Friday, October 28, 2011

Leaving the Maldives

I am leaving the Maldives tomorrow, and hence this will likely be my last post from the field. I leave with some bit of regret as I enjoyed the people of the Maldives as well as the enriching experience of being out in the field, but also feel that I leave with so much more to learn about the tropical atmosphere. I have gained a newfound appreciation of the complexity of the tropical atmosphere over the last couple of weeks, something that is difficult to gain from sitting at a desk in Fort Collins. Gust fronts propagate this way that blow up intense precipitation cells, upper level stratiform clouds move the opposite direction, dry air advects in from Africa and the Middle East in the west, and equatorial waves breeze through quickly, fundamentally altering the winds over the entire basin in the matter of a day or so. These are just some of the things I observed. I think that we also observed the initiation of a very interesting MJO event during my time here, and I experienced some of the heavy rains associated with this event. While we aren’t close to a complete understanding of how this event started in the Indian Ocean, we do know a few things so far. The central Indian Ocean near our observation array started out very dry in early October, and winds were generally from the west near the surface. At some point around October 10, the winds shifted rather abruptly to the east over much of the ocean. Accompanying this wind shift, moistening seemed to initiate on the equator first, and then soon was followed by moistening of the western Arabian Sea by east winds blowing moist air across India from the Bay of Bengal. We saw this moistening and shift in wind direction very nicely from the array of soundings we deployed during the project, and these will provide an invaluable resource to diagnose what precisely caused the moistening, in addition to model investigations we plan to do next. One other thing we realized during this project is that some of our commonly used indices used to diagnose the existence of the MJO may not perform well during all events. However, our understanding of what happened here is in its infancy. Tomorrow I leave on my 40+ hour adventure back to Fort Collins and reality. The Maldives will seem like a distant dream in a few days, I am sure. However, the DYNAMO field program is nowhere near over. My colleague Shuguang Wang arrived in the Maldives a couple of days ago to continue the experience of the modelers. Next, Adam Sobel and Zhiming Kuang arrive in November. They will likely experience many fascinating things on Addu Atoll and in the tropical atmosphere that are different from what I experienced here and will add to our fascination and understanding. This experience makes me want to come back to the field soon, as I feel that there are even more things that I need to learn. You may hear more from me in future blog posts, but these will likely be from behind my desk in Fort Collins or sitting on my living room couch (it was 3 degrees in Fort Collins last night! It will be quite the shock to the system to transition from our balmy 85 degree weather.)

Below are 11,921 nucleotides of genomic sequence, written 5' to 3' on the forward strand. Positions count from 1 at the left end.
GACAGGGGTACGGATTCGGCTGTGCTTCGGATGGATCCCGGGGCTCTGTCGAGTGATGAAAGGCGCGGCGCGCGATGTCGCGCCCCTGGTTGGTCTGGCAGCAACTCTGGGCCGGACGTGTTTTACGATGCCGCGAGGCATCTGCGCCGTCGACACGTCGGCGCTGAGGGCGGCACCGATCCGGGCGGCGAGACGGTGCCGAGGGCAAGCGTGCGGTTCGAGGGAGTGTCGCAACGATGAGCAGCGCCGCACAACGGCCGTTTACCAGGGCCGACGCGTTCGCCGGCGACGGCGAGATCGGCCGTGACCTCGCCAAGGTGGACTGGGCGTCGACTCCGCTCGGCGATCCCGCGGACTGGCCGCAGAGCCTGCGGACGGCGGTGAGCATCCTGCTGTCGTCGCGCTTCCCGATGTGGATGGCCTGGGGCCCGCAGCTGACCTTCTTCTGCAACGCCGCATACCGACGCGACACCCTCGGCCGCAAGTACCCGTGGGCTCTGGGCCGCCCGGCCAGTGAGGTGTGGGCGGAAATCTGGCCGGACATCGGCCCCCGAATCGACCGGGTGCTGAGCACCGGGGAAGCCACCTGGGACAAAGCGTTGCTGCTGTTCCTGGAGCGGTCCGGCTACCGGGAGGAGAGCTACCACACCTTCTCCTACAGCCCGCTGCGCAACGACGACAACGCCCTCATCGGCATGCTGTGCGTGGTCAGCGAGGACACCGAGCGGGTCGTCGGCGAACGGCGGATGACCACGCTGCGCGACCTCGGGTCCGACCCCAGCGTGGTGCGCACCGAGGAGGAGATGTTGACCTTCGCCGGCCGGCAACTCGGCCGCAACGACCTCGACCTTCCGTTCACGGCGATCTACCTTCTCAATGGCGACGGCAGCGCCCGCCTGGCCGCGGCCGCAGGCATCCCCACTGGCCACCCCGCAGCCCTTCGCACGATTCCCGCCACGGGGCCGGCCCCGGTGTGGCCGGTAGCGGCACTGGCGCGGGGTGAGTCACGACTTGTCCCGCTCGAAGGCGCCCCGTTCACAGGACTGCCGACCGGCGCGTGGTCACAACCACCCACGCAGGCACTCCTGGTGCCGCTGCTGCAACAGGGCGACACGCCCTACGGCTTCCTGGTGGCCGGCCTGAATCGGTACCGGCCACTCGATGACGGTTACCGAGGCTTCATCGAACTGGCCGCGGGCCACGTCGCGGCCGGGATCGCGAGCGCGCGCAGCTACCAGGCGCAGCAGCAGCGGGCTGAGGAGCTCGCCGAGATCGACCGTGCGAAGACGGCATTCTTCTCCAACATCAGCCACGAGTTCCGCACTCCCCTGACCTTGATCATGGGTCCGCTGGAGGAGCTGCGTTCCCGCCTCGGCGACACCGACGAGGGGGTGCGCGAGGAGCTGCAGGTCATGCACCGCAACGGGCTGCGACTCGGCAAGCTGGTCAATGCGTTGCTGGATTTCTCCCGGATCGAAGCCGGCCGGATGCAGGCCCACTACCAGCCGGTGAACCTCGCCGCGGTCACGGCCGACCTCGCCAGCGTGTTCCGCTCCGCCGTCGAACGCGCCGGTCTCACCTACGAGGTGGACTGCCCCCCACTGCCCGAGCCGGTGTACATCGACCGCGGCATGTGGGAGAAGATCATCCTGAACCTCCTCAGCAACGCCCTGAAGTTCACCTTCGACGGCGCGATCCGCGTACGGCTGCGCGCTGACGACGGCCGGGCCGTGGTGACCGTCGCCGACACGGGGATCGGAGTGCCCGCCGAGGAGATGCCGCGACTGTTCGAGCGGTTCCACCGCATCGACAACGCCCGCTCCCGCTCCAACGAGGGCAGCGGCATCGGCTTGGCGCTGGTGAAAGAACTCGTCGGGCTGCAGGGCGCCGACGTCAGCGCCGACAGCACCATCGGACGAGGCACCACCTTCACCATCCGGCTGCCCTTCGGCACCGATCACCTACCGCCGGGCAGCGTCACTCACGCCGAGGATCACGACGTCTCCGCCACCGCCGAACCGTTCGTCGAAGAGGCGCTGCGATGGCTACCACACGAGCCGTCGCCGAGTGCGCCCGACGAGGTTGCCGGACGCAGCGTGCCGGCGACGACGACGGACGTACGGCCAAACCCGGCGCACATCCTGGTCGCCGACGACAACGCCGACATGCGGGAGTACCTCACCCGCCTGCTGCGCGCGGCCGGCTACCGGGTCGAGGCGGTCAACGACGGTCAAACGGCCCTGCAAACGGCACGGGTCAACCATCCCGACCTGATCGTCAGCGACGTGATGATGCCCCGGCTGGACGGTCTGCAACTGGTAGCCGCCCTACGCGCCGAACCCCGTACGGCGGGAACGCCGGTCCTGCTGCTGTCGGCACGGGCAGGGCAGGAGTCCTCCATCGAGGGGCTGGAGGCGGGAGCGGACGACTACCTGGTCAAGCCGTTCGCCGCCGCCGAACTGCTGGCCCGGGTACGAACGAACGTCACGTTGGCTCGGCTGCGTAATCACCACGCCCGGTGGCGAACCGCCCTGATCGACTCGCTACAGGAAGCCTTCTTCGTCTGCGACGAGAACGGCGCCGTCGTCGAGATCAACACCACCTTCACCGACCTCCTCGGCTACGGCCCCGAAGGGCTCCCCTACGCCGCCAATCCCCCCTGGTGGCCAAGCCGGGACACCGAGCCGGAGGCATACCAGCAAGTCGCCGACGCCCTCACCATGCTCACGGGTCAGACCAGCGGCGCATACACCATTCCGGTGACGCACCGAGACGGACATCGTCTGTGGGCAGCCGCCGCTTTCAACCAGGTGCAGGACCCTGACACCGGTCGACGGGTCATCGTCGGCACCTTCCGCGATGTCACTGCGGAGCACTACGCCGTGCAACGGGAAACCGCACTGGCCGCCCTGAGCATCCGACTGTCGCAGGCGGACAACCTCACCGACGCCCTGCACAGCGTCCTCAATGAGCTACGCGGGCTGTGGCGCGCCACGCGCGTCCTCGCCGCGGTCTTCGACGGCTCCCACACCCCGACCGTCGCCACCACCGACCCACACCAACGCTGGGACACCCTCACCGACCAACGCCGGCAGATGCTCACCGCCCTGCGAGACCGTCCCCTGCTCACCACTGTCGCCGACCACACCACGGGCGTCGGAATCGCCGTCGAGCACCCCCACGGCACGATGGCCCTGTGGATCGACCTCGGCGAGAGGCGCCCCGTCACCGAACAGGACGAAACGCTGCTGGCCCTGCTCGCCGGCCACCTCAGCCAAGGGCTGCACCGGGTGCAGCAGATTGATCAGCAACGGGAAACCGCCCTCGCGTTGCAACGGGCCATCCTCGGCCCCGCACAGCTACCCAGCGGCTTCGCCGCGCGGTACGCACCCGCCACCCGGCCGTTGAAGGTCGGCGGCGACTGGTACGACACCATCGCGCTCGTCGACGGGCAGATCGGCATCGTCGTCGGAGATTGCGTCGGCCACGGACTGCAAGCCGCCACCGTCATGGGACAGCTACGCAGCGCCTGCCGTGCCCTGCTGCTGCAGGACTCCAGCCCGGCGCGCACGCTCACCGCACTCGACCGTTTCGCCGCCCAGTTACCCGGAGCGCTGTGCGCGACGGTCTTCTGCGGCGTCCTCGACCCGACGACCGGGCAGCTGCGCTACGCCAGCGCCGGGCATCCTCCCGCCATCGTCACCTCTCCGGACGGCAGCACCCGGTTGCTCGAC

1. Eric, the initiation of this event sounds fascinating... did any of the forecast models manage to predict its onset?

  2. Hi Mike,

    Before enhanced convection really got going in the Indian Ocean, most models actually predicted a complete collapse of intraseasonal variability in the tropics (based on the Wheeler and Hendon diagnostics applied to forecast fields). Thus, the vast majority didn't do a great job of predicting this event initiation (most of their ensemble members were very consistent). There were some exceptions. The NICAM model did seem to want to produce an event initiation.